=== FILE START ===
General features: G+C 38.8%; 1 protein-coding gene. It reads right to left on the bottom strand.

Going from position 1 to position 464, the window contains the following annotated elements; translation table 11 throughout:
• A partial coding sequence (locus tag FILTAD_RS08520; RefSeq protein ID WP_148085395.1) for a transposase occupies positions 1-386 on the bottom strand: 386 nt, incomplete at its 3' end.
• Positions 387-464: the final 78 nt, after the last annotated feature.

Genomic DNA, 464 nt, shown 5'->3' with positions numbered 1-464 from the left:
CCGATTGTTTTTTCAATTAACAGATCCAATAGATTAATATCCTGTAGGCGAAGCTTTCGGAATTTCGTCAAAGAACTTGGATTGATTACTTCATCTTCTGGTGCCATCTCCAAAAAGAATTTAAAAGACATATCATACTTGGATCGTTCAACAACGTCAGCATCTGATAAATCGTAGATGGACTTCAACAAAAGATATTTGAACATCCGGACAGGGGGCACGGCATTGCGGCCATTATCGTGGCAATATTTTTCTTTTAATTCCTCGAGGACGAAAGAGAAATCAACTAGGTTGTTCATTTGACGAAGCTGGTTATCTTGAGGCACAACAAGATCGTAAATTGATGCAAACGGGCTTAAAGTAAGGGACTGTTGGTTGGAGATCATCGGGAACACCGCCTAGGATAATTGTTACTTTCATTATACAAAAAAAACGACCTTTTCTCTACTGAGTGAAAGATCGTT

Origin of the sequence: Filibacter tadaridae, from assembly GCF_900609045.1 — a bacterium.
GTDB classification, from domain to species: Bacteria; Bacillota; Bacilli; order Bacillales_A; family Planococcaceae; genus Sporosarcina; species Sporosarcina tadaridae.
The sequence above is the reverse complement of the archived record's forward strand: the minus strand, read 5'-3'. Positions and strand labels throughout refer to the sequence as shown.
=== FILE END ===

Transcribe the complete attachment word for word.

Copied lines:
General features: G+C 38.8%; 1 protein-coding gene. It reads right to left on the bottom strand.

Going from position 1 to position 464, the window contains the following annotated elements; translation table 11 throughout:
• A partial coding sequence (locus tag FILTAD_RS08520; RefSeq protein ID WP_148085395.1) for a transposase occupies positions 1-386 on the bottom strand: 386 nt, incomplete at its 3' end.
• Positions 387-464: the final 78 nt, after the last annotated feature.

Genomic DNA, 464 nt, shown 5'->3' with positions numbered 1-464 from the left:
CCGATTGTTTTTTCAATTAACAGATCCAATAGATTAATATCCTGTAGGCGAAGCTTTCGGAATTTCGTCAAAGAACTTGGATTGATTACTTCATCTTCTGGTGCCATCTCCAAAAAGAATTTAAAAGACATATCATACTTGGATCGTTCAACAACGTCAGCATCTGATAAATCGTAGATGGACTTCAACAAAAGATATTTGAACATCCGGACAGGGGGCACGGCATTGCGGCCATTATCGTGGCAATATTTTTCTTTTAATTCCTCGAGGACGAAAGAGAAATCAACTAGGTTGTTCATTTGACGAAGCTGGTTATCTTGAGGCACAACAAGATCGTAAATTGATGCAAACGGGCTTAAAGTAAGGGACTGTTGGTTGGAGATCATCGGGAACACCGCCTAGGATAATTGTTACTTTCATTATACAAAAAAAACGACCTTTTCTCTACTGAGTGAAAGATCGTT

Origin of the sequence: Filibacter tadaridae, from assembly GCF_900609045.1 — a bacterium.
GTDB classification, from domain to species: Bacteria; Bacillota; Bacilli; order Bacillales_A; family Planococcaceae; genus Sporosarcina; species Sporosarcina tadaridae.
The sequence above is the reverse complement of the archived record's forward strand: the minus strand, read 5'-3'. Positions and strand labels throughout refer to the sequence as shown.